It is strange, but now sadly predictable, that in the critical heat of a crisis, common sense is always the first to leave. Watching it all unfold before your eyes is so frustrating, especially when someone comes along with the results of research which seems to prove what your grannie could have told you long ago.
Today we had the results from a study in a scientific journal, the “Journal of Photochemistry and Photobiology”, which find, surprise, surprise, that sunlight can kill the virus in about 30 minutes and being cooked up inside isn’t a great idea.
“Forcing people to remain indoors may have increased contagion among same household dwellers and among patients and personnel inside the same hospital or geriatric facilities. In contrast, healthy people outdoors, receiving sunlight could have been exposed to a lower viral dose with more chances for mounting an efficient immune response.”
Now I cannot pretend for a minute that I know anything about the subject and there will be other scientist, especially those who favoured the lock-down method of combating the virus, who would take the opposing view, but when the science is not at all clear, I guess it is best to go with common sense.
One thing I do know a bit about is building. Yesterday I read about a study carried out by the Ministry of Housing responsible for building regulations in England. It came up with the finding, again surprise, surprise, that living in a hermetically sealed environment can seriously damage your health. Now I remember being at a seminar when the new regulations over air leakage in new buildings in Scotland were introduced. These define how air tight a new home should be, with strict tests to ensure that a building is compliant. I felt uneasy about it at the time and couldn’t see how this sat easily with the other important requirement, that a dwelling should be properly ventilated. Now we learn that there are serious risks to health directly associate with this regulation. It causes overheating in houses leaving people “stewing in their beds” with consequential “loss of productivity, domestic abuse and even deaths”. The push towards air tightness was driven, of course, by the need to be energy efficient and this is understandable, but the side effect doesn’t seem to have been properly considered.
It is astonishing how the focus on one specific objective seems to create a blindness to other equally important factors. The virus is racing through the population so we lock people in their homes to prevent its spread, not having considered that maybe that action might actually make matters worse. Air leakage from dwellings contributes to heat loss, energy inefficiency and ultimately global warming so we hermetically seal our homes, not having considered that maybe the consequential loss of ventilation might be a really bad thing.
I genuinely wonder how this happens. Is it because people become so locked into their own professionally specialised bubble that they can’t see the wood for the trees. Is it because the way politics works, the immediate threat or issue, the one the media has locked on to, has to be the one we fixated on and it gets all the attention and resources? Or is it quite simply that, somewhere along the line, we have lost that virtue that we used to call common sense?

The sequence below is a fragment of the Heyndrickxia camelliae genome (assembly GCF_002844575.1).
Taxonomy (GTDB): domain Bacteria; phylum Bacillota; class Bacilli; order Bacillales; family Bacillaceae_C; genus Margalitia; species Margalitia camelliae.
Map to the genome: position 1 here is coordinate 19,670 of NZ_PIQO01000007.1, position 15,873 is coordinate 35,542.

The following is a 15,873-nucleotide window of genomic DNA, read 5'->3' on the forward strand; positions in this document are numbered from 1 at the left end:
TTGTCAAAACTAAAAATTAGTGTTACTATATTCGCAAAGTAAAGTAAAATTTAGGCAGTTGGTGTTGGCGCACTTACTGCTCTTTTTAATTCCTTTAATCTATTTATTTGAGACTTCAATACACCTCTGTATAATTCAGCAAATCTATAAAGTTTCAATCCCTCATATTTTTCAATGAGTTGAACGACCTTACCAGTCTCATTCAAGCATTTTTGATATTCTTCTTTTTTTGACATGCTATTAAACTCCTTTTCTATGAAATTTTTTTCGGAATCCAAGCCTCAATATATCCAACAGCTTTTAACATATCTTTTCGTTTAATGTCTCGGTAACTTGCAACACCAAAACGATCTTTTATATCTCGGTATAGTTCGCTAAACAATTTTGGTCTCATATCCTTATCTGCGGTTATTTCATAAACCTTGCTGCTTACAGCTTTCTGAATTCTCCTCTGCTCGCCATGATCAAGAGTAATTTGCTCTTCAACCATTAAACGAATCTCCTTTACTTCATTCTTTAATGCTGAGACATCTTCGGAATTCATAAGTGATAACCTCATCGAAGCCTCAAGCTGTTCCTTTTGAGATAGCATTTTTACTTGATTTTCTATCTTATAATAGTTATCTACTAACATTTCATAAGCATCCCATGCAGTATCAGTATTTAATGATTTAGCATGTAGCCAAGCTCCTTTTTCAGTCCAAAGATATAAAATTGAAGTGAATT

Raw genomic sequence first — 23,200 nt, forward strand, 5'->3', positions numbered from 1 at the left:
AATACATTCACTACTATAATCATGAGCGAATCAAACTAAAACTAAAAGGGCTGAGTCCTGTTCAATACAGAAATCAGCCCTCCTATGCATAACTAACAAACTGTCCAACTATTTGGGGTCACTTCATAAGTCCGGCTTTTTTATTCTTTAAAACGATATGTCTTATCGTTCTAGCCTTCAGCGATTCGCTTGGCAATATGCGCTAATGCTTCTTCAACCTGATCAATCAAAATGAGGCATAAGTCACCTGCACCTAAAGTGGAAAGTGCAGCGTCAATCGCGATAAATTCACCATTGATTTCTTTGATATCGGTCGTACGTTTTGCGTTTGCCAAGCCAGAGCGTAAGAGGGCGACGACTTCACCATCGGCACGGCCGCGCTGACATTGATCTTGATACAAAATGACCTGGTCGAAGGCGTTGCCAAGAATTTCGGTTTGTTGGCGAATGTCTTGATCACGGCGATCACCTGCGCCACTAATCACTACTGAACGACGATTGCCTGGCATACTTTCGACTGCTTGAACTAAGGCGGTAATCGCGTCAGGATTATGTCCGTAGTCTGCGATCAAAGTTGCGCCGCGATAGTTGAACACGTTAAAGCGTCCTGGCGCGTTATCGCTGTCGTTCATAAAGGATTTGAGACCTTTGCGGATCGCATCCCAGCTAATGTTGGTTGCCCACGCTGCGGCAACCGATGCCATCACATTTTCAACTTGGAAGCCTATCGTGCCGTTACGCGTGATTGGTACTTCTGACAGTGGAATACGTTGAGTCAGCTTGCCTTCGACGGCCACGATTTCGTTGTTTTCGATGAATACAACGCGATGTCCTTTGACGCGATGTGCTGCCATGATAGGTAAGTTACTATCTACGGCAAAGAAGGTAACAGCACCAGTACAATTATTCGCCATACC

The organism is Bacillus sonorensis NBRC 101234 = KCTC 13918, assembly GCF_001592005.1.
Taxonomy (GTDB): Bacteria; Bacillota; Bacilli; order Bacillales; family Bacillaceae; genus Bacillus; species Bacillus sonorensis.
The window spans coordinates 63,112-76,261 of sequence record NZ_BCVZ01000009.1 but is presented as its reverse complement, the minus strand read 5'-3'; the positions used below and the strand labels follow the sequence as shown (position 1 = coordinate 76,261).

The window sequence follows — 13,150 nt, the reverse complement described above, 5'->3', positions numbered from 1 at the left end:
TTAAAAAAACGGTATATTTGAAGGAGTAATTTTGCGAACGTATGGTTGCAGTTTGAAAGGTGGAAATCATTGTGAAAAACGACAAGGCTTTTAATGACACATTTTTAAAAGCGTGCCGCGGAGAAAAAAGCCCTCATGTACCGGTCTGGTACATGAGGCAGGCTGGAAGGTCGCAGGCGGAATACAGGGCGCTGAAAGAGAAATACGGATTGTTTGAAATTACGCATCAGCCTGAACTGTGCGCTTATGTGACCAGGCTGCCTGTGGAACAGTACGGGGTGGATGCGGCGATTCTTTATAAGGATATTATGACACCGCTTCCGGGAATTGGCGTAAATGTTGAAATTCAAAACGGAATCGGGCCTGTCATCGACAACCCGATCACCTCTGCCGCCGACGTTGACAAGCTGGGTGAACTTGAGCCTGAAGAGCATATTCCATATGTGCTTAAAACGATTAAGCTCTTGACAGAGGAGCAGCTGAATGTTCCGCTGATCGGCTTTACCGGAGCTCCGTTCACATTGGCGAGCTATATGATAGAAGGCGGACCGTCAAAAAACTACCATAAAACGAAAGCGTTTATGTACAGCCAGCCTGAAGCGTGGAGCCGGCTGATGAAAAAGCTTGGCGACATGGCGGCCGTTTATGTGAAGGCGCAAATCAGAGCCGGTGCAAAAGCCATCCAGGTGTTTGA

We are going to need some new words. Bizarre is no longer strong enough and insanity and madness barely get to the mark. Once we have heard the craziest pronouncement from a government official another one comes along to top even that, when we hardly thought it possible. The theatrical antics on display daily in these strange scenes at the tri-podium draped with a surreal strapline, the minister flanked by their advisors, the chiefs of staff from the twin pillars of science and medicine, with the meek media dutifully waiting their turn to pose an innocuous question, have a strange comic element to them. It is really hard to take seriously. These people must be having a laugh. But it doesn’t seem they are. Yet you wonder why they would put them themselves through this trial each day. In the age of twitter, it seems hardly necessary. I particularly feel for Scotland’s First minister who seldom seems to be able to trust a depute for the task. Perhaps it gives extra kudos and gravitas to the words being said. Perhaps it carries a level of sobriety to the situation in the hope that the public get the message. But the trouble is with all these things the effect quickly wears off and people can get pretty bored with the figures, the predictable pattern and the school teachery scolding.
One of the weirdest things is the way that Ministers are so suddenly involved in the detail and minutia of our lives. If someone told you this would happen a year ago, you would not believe them. So many activities are now being micro managed, whether its to do with care homes or protective gear of what we can do and where and when and how. So much is now about our personal lives and behaviour. We have, for example, the repeated mantra about handwashing. Goodness me, we have been reminded so often, since we were little, that we should always wash our hands. It was on every sign in a public toilet “Now wash your hands”. We have been told that our hands are the dirtiest part for our bodies and that it is the most important thing in food hygiene. We’ve known that for years, still, it now needs the government, of all people, to tell us, dirty beggars that we are.
And then we have the quite bizarre advice at a recent briefing that our trips should factor in when we might need to stop for the toilet and the even more bizarre advice for couples living separately, when they could meet up for intimate relations. It makes you realise ‘Gosh, they think we are children’ and they say that they want to treat us like adults! Well I suppose that figures. It’s what we say to children – “Now I want to treat like adults”.
The quite unnecessary and over the top intrusion into personal behaviour follows the intrusion into other aspects of public life and work. Two specific areas where I have involvement, the building industry and the church, demonstrate this so well.
THE BUILDING INDUSTRY